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Book Review: A scholarly review of Catherine S. Ramírez’s The Woman in the Zoot Suit: Gender,
Nationalism, and the Cultural Politics of Memory (Durham: Duke University Press, 2009).1
Provide your critique of the author’s argument:
1. Introduce the author, the historical period and topic of the book. Summarize the book’s
2. Set out the main argument. Discuss how convincing the argument was, say something about
the importance or uniqueness of the argument and topic, or describe how the author adds to
our understanding of a particular historical question.
3. You would also work in your assessment of the evidence and sources used by the author.
4. You can conclude with the strengths and weaknesses or flaws in the book. It is up to you to
decide in what order these should come.
Summarize the author’s subject and argument.
In a few sentences, describe the time period, major events, geographical scope and group or groups of
people who are being investigated in the book. Why has the author chosen the starting and ending
dates of the book’s narrative? Next, discover the major thesis or theses of the book, the argument(s)
that the author makes and attempts to support with evidence. These are usually, but not always,
presented in a book’s introduction. It might help to look for the major question that the author is
attempting to answer and then try to write his or her answer to that question in a sentence or two.
Sometimes there is a broad argument supported by a series of supporting arguments. It is not always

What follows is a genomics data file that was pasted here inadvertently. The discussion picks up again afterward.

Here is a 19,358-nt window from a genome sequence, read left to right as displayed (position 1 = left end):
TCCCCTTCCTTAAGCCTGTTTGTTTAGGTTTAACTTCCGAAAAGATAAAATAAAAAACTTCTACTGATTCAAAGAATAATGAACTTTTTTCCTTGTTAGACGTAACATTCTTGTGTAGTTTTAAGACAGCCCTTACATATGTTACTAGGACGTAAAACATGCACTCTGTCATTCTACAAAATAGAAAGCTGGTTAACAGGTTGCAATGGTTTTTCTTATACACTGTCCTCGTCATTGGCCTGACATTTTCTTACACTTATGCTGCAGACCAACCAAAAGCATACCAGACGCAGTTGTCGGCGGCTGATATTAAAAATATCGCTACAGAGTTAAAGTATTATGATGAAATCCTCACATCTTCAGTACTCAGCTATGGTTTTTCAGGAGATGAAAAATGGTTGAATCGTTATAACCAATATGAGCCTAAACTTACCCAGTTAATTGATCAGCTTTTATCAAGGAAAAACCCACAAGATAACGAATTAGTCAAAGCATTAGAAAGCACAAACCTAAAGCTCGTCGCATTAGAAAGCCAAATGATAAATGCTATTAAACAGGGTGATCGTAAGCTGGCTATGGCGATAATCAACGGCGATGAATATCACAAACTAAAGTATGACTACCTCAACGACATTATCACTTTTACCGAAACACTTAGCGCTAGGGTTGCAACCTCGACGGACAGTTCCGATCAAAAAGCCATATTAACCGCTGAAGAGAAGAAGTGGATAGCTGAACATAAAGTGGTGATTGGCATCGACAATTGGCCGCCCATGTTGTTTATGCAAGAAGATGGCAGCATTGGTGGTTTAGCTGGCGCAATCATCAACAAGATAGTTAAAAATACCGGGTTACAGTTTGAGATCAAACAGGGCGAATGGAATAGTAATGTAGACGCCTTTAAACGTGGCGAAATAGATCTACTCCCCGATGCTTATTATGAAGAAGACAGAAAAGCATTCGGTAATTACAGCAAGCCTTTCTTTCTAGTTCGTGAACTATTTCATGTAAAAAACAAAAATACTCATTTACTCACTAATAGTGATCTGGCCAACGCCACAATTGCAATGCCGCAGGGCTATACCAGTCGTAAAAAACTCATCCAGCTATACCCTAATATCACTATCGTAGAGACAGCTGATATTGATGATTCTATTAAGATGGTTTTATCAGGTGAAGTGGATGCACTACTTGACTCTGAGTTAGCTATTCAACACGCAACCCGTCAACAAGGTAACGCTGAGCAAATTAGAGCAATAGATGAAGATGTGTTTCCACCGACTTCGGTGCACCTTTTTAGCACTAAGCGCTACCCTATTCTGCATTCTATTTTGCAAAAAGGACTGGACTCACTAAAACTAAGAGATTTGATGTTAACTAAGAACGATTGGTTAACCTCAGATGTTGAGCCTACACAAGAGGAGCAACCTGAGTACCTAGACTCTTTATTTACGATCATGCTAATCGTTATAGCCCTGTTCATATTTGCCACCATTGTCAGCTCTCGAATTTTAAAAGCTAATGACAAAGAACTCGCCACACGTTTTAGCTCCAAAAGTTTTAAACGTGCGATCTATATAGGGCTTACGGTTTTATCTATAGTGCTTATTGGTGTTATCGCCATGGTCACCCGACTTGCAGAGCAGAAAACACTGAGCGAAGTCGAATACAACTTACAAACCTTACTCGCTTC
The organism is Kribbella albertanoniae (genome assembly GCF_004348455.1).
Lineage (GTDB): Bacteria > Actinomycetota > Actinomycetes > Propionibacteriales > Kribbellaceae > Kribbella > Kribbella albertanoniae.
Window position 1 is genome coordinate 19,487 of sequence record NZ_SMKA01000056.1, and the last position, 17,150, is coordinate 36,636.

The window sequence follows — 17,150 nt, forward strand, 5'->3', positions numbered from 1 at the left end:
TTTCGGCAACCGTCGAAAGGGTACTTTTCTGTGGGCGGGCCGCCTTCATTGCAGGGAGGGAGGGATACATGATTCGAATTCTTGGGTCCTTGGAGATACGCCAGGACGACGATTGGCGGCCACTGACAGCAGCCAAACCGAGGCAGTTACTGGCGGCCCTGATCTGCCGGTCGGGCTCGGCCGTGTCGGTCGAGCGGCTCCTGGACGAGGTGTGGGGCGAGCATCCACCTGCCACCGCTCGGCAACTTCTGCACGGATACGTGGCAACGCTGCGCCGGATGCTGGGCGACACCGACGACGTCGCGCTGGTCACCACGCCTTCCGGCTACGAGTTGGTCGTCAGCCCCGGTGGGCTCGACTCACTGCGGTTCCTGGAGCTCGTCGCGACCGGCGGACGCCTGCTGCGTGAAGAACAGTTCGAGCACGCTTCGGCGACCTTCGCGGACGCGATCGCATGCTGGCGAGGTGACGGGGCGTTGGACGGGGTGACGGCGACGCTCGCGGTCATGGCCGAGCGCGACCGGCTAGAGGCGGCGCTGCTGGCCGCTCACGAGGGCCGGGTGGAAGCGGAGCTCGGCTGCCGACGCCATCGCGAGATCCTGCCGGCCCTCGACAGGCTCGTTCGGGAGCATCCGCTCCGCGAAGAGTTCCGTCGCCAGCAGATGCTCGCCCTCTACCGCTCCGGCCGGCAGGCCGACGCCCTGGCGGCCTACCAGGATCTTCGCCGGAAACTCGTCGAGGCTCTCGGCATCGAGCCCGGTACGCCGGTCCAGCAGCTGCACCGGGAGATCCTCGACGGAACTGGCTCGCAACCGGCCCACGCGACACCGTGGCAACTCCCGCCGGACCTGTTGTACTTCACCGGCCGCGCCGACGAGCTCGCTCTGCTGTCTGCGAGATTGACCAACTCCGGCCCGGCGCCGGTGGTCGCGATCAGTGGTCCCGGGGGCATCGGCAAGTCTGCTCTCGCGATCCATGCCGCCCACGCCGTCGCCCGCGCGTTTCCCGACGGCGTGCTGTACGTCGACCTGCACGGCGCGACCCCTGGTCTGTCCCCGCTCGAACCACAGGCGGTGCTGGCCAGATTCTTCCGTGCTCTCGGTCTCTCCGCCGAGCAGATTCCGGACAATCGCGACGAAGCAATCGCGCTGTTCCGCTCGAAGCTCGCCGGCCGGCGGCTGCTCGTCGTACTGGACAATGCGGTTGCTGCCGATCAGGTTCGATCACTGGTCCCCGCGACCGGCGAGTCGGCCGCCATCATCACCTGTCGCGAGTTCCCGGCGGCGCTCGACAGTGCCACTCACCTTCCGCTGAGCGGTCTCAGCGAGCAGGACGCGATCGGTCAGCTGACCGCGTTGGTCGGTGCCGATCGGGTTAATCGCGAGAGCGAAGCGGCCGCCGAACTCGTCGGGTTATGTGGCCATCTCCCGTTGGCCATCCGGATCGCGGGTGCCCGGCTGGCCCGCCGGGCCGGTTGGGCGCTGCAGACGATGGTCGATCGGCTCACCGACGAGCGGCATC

easy to discern the main argument but this is the most important part of your book review.
Is the argument convincing as a whole?
Is there a particular place where it breaks down? Why? Is there a particular element that works best?
Closely related to the kinds of evidence are the kinds of sources the author uses.
What different kinds of primary sources are used? What type of source is most important in the
argument? Do these sources allow the author to adequately explore the subject? Are there important
issues that the author cannot address based on these sources?
How about the secondary sources? Are there one or more secondary books that the author seems to
lean heavily on in support of the argument? Are there works that the author disagrees with in the text?
This will tell the reader how the work fits into the historiography of the subject and whether it is
presenting a major new interpretation.
Catherine S. Ramírez, The Woman in the Zoot Suit: Gender, Nationalism, and the Cultural Politics of Memory (Durham:
Duke University Press, 2009), 83.1
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